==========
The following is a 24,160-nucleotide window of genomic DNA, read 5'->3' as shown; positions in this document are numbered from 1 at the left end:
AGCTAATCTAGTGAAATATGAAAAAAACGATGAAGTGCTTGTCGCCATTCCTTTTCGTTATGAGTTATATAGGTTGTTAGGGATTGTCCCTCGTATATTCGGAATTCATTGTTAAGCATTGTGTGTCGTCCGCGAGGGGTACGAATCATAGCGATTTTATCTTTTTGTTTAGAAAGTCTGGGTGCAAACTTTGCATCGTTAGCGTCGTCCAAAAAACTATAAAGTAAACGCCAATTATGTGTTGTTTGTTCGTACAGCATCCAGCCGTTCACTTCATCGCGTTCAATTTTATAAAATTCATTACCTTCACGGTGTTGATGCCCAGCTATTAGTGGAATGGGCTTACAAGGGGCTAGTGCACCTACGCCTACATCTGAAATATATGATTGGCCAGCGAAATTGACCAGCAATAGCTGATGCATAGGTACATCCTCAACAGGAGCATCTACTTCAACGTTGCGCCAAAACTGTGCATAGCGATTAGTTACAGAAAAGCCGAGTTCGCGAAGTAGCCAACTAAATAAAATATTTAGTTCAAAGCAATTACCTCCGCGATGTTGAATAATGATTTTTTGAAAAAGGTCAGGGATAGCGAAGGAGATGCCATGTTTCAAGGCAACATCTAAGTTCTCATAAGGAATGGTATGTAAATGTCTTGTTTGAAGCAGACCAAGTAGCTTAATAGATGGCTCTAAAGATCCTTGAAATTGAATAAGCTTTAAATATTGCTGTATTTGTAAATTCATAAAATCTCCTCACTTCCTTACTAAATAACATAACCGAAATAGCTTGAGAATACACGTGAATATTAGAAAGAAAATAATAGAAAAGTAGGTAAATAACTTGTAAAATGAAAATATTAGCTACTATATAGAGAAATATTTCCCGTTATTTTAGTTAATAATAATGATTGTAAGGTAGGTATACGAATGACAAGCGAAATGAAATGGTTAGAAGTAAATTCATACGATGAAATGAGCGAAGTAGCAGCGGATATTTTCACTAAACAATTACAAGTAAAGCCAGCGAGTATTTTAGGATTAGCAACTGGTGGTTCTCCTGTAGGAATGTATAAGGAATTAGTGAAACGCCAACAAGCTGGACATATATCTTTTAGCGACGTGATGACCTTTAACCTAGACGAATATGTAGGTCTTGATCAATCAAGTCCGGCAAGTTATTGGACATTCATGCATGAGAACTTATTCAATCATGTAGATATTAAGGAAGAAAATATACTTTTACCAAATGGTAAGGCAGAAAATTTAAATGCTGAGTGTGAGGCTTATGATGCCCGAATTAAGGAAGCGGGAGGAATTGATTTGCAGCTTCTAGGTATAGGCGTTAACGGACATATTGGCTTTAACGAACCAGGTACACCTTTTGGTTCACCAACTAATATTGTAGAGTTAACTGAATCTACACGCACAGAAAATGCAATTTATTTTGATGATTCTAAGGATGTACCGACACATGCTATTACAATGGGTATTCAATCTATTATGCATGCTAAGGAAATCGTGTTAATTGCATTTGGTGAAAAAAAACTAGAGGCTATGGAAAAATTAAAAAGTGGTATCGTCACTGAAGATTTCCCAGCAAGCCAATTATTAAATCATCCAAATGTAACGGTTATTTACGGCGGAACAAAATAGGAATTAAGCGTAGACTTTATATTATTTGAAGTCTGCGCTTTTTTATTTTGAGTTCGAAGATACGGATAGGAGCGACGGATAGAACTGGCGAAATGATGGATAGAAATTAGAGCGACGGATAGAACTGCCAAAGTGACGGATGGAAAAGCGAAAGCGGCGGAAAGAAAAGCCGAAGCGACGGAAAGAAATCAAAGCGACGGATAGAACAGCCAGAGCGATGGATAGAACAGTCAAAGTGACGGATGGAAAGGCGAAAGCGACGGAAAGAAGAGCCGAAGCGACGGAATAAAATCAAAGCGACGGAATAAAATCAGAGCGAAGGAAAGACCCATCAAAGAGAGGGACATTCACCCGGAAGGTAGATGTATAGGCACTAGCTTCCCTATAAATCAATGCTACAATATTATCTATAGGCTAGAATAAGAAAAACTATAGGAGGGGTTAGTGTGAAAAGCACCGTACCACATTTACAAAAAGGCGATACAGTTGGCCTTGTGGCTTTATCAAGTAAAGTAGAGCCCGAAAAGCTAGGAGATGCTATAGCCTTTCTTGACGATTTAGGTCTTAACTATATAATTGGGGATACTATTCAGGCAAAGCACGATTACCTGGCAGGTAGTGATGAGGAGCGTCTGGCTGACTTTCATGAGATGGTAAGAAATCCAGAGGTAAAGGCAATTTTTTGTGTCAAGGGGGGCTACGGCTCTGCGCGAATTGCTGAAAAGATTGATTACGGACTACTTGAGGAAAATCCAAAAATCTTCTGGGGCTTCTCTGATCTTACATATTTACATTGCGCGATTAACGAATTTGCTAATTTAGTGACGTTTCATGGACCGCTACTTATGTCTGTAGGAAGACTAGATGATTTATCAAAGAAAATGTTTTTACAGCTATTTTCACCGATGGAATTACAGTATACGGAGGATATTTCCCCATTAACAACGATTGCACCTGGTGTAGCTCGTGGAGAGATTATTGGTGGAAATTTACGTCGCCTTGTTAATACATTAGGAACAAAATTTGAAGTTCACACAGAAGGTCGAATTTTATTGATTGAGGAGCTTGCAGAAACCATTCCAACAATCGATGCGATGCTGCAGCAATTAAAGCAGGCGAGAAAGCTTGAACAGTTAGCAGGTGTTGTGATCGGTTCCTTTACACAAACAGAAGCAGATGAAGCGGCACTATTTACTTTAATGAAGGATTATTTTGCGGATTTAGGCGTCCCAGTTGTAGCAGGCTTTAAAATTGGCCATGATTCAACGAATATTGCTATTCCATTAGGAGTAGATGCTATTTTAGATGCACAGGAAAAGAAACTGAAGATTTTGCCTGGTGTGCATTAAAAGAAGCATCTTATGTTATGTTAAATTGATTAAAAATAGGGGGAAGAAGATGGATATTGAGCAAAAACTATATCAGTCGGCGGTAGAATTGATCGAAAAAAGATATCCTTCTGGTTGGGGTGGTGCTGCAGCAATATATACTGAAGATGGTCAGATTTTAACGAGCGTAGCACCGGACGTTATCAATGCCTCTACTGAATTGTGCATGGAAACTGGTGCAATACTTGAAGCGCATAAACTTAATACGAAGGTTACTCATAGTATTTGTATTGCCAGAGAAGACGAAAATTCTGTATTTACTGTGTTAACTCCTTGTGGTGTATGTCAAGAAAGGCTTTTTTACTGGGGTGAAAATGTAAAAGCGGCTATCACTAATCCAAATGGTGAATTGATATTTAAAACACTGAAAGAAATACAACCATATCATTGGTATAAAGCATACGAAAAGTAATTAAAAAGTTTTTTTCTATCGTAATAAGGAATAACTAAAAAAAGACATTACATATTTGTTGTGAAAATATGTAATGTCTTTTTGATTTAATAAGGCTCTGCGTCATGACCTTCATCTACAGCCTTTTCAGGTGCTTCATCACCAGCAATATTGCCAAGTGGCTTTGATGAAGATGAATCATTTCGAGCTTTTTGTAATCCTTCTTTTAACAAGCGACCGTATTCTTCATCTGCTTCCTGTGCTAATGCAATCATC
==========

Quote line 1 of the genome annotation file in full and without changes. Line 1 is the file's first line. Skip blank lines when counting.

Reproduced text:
The following is a 24,160-nucleotide window of genomic DNA, read 5'->3' as shown; positions in this document are numbered from 1 at the left end: